Bogdan Kulynych, a graduate of the National University of Kyiv-Mohyla Academy, researcher at Switzerland's EPFL technical university, won a $3,500 prize in Twitter-sponsored contest to find problems in the "saliency" algorithm it uses to crop the photos it shows on timeline.
Kulynych determined that a key Twitter algorithm favors faces that look slim and young and with skin that is lighter-colored or with warmer tones, CNET informs.
"The target model is biased towards deeming more salient the depictions of people that appear slim, young, of light or warm skin color and smooth skin texture, and with stereotypically feminine facial traits. This bias could result in exclusion of minoritized populations and perpetuation of stereotypical beauty standards in thousands of images," Kulynych wrote.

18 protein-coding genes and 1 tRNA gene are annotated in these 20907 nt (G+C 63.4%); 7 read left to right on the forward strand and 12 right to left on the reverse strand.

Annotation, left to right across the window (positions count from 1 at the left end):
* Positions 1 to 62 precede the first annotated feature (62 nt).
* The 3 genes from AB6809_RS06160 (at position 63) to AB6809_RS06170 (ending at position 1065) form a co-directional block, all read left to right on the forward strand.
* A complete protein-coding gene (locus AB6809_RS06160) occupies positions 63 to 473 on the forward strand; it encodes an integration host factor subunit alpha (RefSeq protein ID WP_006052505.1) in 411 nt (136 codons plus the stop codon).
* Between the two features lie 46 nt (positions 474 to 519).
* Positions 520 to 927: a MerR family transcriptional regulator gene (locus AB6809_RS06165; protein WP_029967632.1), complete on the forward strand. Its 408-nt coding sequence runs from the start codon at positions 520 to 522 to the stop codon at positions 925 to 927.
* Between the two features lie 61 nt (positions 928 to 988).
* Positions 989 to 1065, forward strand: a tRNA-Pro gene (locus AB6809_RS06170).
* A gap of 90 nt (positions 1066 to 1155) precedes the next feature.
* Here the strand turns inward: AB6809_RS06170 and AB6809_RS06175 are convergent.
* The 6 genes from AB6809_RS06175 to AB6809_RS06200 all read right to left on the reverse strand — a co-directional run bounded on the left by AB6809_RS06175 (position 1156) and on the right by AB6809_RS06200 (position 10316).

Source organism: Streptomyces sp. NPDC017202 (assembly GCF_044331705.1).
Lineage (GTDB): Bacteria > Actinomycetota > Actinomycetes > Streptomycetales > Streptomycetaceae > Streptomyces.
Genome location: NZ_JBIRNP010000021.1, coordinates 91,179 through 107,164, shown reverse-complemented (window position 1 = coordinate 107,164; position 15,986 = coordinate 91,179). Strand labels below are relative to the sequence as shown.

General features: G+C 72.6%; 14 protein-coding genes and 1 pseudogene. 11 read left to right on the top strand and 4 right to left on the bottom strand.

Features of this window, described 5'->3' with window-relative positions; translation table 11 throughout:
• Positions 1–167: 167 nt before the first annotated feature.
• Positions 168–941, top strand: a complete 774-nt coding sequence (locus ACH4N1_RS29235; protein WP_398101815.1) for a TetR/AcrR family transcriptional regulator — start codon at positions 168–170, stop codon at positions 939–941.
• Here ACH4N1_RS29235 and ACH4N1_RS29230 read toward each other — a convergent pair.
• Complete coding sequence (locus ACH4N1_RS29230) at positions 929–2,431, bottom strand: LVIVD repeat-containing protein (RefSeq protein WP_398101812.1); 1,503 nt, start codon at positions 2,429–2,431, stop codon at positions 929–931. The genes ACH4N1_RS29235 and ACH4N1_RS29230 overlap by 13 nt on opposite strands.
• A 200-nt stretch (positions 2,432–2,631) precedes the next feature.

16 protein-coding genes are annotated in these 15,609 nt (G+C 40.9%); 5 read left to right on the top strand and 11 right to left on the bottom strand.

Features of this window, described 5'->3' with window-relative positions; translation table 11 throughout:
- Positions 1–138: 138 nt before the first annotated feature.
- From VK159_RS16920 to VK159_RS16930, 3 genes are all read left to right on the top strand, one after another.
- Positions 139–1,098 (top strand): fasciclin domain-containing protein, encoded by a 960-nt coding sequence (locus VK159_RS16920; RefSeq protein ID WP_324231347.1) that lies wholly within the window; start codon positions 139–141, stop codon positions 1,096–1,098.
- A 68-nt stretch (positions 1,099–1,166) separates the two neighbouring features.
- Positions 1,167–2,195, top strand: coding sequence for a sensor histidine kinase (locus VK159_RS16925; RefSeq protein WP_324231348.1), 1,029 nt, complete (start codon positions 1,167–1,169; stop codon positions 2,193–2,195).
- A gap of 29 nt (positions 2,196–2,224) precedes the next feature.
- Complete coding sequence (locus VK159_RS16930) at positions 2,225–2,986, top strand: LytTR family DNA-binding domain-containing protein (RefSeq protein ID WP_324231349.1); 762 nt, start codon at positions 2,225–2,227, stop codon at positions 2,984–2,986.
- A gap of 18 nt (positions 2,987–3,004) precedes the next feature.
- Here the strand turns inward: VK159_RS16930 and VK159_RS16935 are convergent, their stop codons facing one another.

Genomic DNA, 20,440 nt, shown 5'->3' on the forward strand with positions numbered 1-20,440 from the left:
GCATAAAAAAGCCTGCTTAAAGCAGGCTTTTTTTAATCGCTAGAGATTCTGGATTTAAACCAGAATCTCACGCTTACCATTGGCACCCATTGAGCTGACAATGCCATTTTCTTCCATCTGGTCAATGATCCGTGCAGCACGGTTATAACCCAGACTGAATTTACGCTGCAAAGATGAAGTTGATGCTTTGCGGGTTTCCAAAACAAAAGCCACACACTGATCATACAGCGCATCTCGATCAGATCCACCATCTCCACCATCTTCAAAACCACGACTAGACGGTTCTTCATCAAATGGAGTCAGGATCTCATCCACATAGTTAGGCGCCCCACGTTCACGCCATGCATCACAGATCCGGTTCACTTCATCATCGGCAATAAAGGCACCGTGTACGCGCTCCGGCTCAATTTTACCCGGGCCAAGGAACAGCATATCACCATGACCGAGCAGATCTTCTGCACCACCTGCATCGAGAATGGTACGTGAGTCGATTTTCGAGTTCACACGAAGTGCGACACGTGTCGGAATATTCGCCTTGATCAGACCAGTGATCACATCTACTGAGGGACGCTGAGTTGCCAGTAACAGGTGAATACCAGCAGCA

Twitter praised the contest entry as important in a world where many of us use camera and editing apps that apply beauty filters before we share photos with friends or on social media. That can distort our expectations of attractiveness.
Earlier this year, Twitter itself confirmed its AI system showed bias when its cropping algorithm favored images of white people over Black people. But Kulynych found other problems in how the algorithm cropped photos to emphasize what it deemed most important.